Latest grant funding awarded to make Scotland’s bus fleet greener

“Scotland’s bus fleet is going greener thanks to the latest Scottish Green Bus Fund” said Humza Yousaf, Transport Minister today (4 October).

Speaking at the CPT Conference in Cameron House Hotel, Loch Lomond today, the Minister announced this latest round of SGBF funding worth around £2 million.

Since it was first introduced, the SGBF has supported the purchase of 269 low carbon emission buses across Scotland. This latest round will see 46 new low emission buses introduced by three key operators: First Scotland East, Lothian Buses and Stagecoach East Scotland.

Mr Yousaf said:

“The Scottish Government is committed to reducing our carbon emissions and one way to do this is by introducing cleaner transport such as these buses.

“Not only are they more environmentally friendly, they are also more attractive and quieter, plus points in our efforts to encourage more people out of their cars and onto public transport.

“The SGBF is also helping our public transport partners invest in the latest emission reducing technology and is another clear indication of our support and commitment to the bus industry in Scotland”.

Andrew Jarvis, Managing Director, Stagecoach East Scotland said

"We are committed to improving public transport in Angus and Dundee and I am therefore delighted that we have been successful in our bid for this Scottish Green Bus funding towards improving our "green" bus fleet. These new vehicles will complement our existing 18 electric hybrid buses already in the area, helping reduce our environmental impact and we look forward to introducing them to our customers on the 20/21 routes in the Spring."

Richard Hall, Managing Director of Lothian Buses, said:

“This is excellent news for our customers and the wider Edinburgh community. We already have one of the most modern fleets in the country and this latest investment will reduce our environmental footprint even more, providing greener and quieter public transport for residents, visitors and workers in the capital. The reduction in greenhouse gases and other emissions will further improve air quality in the city centre and contribute to national CO2 targets. We are extremely grateful to the Scottish Government for its support as we continue our journey towards becoming the greenest bus operator in the UK.”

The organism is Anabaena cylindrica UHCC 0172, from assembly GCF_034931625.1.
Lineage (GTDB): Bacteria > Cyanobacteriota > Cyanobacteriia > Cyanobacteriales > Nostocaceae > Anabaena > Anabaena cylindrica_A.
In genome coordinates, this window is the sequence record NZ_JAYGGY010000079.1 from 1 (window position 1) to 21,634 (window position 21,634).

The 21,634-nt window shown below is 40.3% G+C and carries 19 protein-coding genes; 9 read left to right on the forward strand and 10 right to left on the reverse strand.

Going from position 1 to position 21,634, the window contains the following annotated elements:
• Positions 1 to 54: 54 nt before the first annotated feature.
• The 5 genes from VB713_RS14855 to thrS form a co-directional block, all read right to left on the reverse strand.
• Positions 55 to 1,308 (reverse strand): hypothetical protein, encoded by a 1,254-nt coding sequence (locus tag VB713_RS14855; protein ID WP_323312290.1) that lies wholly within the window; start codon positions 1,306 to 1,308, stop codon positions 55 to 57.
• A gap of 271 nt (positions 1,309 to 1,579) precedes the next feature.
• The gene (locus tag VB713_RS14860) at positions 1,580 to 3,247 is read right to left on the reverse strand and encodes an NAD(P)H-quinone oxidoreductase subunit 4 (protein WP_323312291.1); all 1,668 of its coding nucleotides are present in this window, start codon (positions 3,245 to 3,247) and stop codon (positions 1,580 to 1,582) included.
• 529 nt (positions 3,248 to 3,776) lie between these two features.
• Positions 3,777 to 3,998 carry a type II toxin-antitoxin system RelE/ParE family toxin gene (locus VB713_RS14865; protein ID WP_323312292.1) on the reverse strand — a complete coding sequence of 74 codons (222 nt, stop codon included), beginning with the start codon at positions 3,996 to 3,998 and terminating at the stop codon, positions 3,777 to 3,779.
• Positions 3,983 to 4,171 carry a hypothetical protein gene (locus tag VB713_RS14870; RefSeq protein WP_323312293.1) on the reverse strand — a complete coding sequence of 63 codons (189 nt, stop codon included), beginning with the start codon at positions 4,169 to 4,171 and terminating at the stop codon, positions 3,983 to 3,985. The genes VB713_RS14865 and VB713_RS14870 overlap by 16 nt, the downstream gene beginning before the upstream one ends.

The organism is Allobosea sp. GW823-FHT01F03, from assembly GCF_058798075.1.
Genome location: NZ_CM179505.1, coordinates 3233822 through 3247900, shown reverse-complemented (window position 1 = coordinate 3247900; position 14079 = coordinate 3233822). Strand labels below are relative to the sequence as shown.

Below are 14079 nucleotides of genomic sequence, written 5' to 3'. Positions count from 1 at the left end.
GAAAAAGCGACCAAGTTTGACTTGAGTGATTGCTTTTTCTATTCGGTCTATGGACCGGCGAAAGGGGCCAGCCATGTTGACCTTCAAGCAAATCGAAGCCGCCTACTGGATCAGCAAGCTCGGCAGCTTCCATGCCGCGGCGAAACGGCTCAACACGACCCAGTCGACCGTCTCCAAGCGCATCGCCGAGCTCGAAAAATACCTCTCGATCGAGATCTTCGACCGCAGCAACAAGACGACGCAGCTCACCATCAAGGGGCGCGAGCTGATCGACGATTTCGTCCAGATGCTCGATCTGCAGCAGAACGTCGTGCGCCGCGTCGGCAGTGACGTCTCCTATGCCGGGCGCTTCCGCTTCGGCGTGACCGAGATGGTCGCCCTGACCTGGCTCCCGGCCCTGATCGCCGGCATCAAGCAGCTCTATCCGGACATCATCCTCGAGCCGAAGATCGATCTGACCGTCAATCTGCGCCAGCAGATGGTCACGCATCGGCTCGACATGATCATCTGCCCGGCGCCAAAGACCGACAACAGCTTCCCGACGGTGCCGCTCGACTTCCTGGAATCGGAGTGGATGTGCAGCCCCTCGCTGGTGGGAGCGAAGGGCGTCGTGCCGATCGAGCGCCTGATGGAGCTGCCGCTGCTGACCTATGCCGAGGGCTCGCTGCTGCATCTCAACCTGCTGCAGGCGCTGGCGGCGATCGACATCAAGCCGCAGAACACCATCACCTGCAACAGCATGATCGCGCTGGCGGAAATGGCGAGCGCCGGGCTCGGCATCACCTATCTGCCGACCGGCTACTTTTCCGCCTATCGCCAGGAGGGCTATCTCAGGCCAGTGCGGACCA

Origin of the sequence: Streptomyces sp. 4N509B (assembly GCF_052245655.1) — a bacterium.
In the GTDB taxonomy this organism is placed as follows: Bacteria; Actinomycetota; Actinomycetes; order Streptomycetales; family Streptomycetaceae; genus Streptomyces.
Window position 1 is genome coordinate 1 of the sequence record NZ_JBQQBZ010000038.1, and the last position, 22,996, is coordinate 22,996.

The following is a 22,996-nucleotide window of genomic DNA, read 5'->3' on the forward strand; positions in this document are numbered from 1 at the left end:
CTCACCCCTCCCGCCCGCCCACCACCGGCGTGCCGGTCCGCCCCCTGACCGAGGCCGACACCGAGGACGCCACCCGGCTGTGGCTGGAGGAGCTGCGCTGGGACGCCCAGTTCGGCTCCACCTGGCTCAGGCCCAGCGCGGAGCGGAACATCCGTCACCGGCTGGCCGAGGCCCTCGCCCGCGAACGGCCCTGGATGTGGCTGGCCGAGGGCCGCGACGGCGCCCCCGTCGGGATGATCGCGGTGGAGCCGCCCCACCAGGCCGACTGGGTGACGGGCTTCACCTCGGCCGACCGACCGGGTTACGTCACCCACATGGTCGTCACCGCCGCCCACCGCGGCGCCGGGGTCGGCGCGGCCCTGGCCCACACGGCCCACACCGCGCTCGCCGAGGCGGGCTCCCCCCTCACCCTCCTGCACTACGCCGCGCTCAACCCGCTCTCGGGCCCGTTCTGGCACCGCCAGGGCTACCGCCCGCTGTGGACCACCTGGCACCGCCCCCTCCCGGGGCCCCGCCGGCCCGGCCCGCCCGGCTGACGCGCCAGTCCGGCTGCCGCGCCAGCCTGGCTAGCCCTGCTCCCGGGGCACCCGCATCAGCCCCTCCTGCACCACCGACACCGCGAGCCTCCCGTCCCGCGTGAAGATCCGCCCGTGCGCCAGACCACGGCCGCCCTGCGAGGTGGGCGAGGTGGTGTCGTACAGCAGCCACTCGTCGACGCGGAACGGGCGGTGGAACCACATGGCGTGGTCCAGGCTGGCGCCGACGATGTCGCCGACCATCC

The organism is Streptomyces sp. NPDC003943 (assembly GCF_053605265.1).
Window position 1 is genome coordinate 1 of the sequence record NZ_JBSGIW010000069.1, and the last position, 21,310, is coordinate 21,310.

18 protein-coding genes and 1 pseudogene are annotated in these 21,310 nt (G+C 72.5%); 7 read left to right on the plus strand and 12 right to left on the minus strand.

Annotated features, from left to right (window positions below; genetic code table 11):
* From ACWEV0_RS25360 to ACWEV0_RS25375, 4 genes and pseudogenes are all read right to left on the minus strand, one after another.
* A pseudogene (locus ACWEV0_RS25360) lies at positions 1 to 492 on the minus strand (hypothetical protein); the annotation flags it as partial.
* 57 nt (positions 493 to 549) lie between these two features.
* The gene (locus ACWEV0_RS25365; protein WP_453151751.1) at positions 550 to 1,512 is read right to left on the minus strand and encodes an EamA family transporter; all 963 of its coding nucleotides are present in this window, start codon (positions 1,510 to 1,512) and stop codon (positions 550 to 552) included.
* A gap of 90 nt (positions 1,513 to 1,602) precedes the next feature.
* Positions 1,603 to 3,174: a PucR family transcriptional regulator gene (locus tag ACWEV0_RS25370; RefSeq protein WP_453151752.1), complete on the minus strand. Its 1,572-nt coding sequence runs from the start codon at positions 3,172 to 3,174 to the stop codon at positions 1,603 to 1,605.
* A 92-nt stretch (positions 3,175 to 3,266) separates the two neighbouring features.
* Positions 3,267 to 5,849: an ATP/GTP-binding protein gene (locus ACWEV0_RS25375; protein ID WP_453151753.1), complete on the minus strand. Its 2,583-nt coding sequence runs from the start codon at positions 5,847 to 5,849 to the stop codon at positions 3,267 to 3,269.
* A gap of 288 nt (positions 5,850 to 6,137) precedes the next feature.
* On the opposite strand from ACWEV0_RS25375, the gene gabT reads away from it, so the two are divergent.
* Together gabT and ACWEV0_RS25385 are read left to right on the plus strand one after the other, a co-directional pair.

Paul McGowan, Managing Director of First Scotland East, said

“The Scottish Green Bus Fund has been an excellent initiative in assisting operators to upgrade the standard of their vehicles and meet low emissions targets.

“We were delighted to welcome the Transport Minister to the recent launch of our new fleet of state-of-the-art and efficient low carbon vehicles which are now being used on our high frequency services 27/28 between West Lothian and Edinburgh.

“These services are a great example of the partnership working we have undertaken with local authorities and stakeholders as we continue to deliver even greater improvements for our customers.

“Over the past five years, First Bus in Scotland has invested £80m in new vehicles and a third of our Scottish fleet now meets Euro 5 and Euro 6 emissions standards, making them among the greenest on the road.”

George Mair, Director, CPT Scotland said

“Scotland’s bus operators have invested over £200m in improving their fleets over the last five years. The Green Bus Fund has played an important role in supporting a degree of this investment in low carbon vehicles.

While bus travel is already far more environmentally friendly than travelling by private car, the introduction of more green buses is certainly a positive for passengers and other road users as well as a providing a boost towards meeting Scotland’s air quality targets.”

Notes to editors

Lothian Buses green bus stats

• £18.5 million invested in hybrid vehicles since 2011

• 85 hybrids in service (SGBF 6 will add another 20)

• Received £5.8 million in SGBF (minus this bid)

• Hybrids have removed 2,500 tonnes of CO2 from our carbon footprint with savings of 95-99% in other harmful greenhouse gases

Published 4 Oct 2016 Tags